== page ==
Directed by Jacques Tati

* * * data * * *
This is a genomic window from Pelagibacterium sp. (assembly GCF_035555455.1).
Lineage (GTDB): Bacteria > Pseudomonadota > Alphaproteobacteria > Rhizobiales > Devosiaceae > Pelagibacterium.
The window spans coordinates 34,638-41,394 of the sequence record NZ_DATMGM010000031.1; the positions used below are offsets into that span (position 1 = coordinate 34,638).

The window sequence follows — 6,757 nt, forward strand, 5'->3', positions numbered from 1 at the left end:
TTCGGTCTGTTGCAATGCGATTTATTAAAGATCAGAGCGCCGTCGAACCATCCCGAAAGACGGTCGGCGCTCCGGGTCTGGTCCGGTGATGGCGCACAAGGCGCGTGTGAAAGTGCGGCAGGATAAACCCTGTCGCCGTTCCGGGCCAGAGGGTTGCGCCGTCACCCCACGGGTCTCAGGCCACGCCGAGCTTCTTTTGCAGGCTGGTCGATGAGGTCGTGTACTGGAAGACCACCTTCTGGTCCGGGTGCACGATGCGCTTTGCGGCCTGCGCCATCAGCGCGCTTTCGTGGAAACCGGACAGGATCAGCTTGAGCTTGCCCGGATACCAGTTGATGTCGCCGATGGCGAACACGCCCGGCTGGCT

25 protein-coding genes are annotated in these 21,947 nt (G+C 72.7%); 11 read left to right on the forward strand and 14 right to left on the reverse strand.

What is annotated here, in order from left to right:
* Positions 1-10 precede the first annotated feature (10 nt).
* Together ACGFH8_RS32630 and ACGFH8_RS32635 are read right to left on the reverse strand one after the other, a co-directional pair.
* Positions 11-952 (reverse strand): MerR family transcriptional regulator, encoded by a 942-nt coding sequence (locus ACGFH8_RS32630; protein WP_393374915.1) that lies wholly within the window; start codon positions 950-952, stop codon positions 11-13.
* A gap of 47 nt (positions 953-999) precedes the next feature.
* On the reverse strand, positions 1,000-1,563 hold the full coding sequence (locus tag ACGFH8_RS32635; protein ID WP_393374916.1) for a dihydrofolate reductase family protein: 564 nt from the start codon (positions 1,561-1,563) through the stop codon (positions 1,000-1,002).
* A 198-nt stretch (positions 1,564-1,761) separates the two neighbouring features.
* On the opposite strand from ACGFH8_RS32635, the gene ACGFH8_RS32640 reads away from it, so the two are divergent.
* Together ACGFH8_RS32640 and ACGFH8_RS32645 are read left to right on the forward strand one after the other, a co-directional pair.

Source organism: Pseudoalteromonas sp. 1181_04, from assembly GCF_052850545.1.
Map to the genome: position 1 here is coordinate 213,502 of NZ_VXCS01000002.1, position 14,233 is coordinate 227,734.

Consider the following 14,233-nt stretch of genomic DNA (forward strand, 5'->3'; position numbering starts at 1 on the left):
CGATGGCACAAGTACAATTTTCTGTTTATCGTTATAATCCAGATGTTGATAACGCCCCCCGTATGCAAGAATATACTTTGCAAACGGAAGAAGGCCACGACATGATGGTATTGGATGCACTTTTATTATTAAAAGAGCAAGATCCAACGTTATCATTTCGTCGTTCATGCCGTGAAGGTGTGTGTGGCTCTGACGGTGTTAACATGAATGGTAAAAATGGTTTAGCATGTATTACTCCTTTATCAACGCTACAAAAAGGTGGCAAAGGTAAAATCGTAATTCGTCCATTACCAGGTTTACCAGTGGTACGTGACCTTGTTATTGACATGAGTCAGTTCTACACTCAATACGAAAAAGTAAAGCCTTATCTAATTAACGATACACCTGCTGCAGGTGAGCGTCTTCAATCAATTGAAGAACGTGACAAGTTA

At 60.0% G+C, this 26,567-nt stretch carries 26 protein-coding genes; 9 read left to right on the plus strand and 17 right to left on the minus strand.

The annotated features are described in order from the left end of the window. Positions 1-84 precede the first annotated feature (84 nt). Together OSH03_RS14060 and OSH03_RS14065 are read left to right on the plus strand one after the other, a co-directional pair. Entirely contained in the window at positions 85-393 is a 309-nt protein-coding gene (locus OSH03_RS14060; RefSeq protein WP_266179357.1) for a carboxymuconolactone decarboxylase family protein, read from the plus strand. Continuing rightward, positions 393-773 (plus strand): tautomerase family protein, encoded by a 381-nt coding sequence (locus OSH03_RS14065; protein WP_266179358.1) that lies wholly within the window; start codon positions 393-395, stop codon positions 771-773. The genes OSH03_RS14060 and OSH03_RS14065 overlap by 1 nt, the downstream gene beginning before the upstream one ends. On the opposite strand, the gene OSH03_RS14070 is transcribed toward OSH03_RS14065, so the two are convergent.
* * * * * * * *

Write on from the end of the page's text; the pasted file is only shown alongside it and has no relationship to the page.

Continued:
The running gag in playtime is that modernity, in all it's forms, is kind of anti-thetical to human life, or in other words, technology and it's fashions are bad. Glass walls which give the impression there are no barriers, metallic greys to imply efficeincy and technologoccal progress, dull colors to not draw undue attention to yourself in the urban enviornment, a world designed to look like a waiting room, an airport, or a hotel, someplace familiar and sterile. Anytime anyone tries to use a machine it back fires or derails somehow, while others literally live in glass houses, their lives permanently on display(In one great scene Tatti implies this alienation by showing two families seperated by a wall both watching tv, where from the outside it looks like their in the same room, having a conversation, reacting to each others presence.) What makes "Playtime" trully great, is not that it is a clever satire on modern life, but that it finds a way to celebrate the human biengs who operate these machines and live through these fashions, not merely to mourn them as passive de-humanized drones. "Playtime" offers us a world, where the Waiting Room can become the VIP room, and where gridlock on a Round-About, can become a circus carousel. The world in minature, and still a world unto itself. Brilliant, colorful, and completely unique. Reminds me how amazing movies and the enviornment around us can be, if we only take the time to look.